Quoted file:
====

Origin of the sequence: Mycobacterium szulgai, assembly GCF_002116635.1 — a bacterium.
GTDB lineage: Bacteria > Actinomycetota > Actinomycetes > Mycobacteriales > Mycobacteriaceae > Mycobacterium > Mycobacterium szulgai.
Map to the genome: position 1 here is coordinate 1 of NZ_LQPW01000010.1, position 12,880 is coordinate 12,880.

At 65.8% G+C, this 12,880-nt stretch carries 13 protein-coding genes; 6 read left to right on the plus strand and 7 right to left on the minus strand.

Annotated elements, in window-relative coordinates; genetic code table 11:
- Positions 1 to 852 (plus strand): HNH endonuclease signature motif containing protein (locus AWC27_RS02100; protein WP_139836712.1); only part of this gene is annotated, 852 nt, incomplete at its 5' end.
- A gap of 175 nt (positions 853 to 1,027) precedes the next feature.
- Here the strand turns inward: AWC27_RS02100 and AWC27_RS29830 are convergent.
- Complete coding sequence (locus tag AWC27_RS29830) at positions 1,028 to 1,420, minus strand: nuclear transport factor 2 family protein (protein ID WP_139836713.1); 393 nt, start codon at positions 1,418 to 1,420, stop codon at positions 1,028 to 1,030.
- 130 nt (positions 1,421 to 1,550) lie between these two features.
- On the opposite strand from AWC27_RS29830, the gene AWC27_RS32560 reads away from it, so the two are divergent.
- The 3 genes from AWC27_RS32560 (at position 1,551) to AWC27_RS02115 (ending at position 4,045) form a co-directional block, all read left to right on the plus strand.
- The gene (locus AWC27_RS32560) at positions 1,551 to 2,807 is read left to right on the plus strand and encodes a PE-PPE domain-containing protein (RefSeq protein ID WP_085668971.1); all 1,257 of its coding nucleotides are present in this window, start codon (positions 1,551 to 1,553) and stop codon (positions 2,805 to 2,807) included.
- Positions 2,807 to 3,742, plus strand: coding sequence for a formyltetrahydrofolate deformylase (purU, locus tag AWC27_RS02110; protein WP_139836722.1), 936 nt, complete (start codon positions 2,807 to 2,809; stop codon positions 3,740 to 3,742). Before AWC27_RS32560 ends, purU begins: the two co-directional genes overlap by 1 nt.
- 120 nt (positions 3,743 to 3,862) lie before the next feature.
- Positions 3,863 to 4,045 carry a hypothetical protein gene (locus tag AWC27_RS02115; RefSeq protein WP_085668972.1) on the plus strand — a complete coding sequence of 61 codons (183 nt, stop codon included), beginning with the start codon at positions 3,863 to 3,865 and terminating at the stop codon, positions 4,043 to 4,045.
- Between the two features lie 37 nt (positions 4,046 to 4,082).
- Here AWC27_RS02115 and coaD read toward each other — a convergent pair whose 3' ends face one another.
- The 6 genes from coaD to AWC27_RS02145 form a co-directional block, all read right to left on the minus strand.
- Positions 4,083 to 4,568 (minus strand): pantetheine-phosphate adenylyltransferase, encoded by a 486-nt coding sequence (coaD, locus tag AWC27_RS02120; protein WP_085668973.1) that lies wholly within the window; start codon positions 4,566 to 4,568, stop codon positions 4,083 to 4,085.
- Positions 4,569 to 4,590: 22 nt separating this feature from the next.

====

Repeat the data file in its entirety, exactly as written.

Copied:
Origin of the sequence: Mycobacterium szulgai, assembly GCF_002116635.1 — a bacterium.
GTDB lineage: Bacteria > Actinomycetota > Actinomycetes > Mycobacteriales > Mycobacteriaceae > Mycobacterium > Mycobacterium szulgai.
Map to the genome: position 1 here is coordinate 1 of NZ_LQPW01000010.1, position 12,880 is coordinate 12,880.

At 65.8% G+C, this 12,880-nt stretch carries 13 protein-coding genes; 6 read left to right on the plus strand and 7 right to left on the minus strand.

Annotated elements, in window-relative coordinates; genetic code table 11:
- Positions 1 to 852 (plus strand): HNH endonuclease signature motif containing protein (locus AWC27_RS02100; protein WP_139836712.1); only part of this gene is annotated, 852 nt, incomplete at its 5' end.
- A gap of 175 nt (positions 853 to 1,027) precedes the next feature.
- Here the strand turns inward: AWC27_RS02100 and AWC27_RS29830 are convergent.
- Complete coding sequence (locus tag AWC27_RS29830) at positions 1,028 to 1,420, minus strand: nuclear transport factor 2 family protein (protein ID WP_139836713.1); 393 nt, start codon at positions 1,418 to 1,420, stop codon at positions 1,028 to 1,030.
- 130 nt (positions 1,421 to 1,550) lie between these two features.
- On the opposite strand from AWC27_RS29830, the gene AWC27_RS32560 reads away from it, so the two are divergent.
- The 3 genes from AWC27_RS32560 (at position 1,551) to AWC27_RS02115 (ending at position 4,045) form a co-directional block, all read left to right on the plus strand.
- The gene (locus AWC27_RS32560) at positions 1,551 to 2,807 is read left to right on the plus strand and encodes a PE-PPE domain-containing protein (RefSeq protein ID WP_085668971.1); all 1,257 of its coding nucleotides are present in this window, start codon (positions 1,551 to 1,553) and stop codon (positions 2,805 to 2,807) included.
- Positions 2,807 to 3,742, plus strand: coding sequence for a formyltetrahydrofolate deformylase (purU, locus tag AWC27_RS02110; protein WP_139836722.1), 936 nt, complete (start codon positions 2,807 to 2,809; stop codon positions 3,740 to 3,742). Before AWC27_RS32560 ends, purU begins: the two co-directional genes overlap by 1 nt.
- 120 nt (positions 3,743 to 3,862) lie before the next feature.
- Positions 3,863 to 4,045 carry a hypothetical protein gene (locus tag AWC27_RS02115; RefSeq protein WP_085668972.1) on the plus strand — a complete coding sequence of 61 codons (183 nt, stop codon included), beginning with the start codon at positions 3,863 to 3,865 and terminating at the stop codon, positions 4,043 to 4,045.
- Between the two features lie 37 nt (positions 4,046 to 4,082).
- Here AWC27_RS02115 and coaD read toward each other — a convergent pair whose 3' ends face one another.
- The 6 genes from coaD to AWC27_RS02145 form a co-directional block, all read right to left on the minus strand.
- Positions 4,083 to 4,568 (minus strand): pantetheine-phosphate adenylyltransferase, encoded by a 486-nt coding sequence (coaD, locus tag AWC27_RS02120; protein WP_085668973.1) that lies wholly within the window; start codon positions 4,566 to 4,568, stop codon positions 4,083 to 4,085.
- Positions 4,569 to 4,590: 22 nt separating this feature from the next.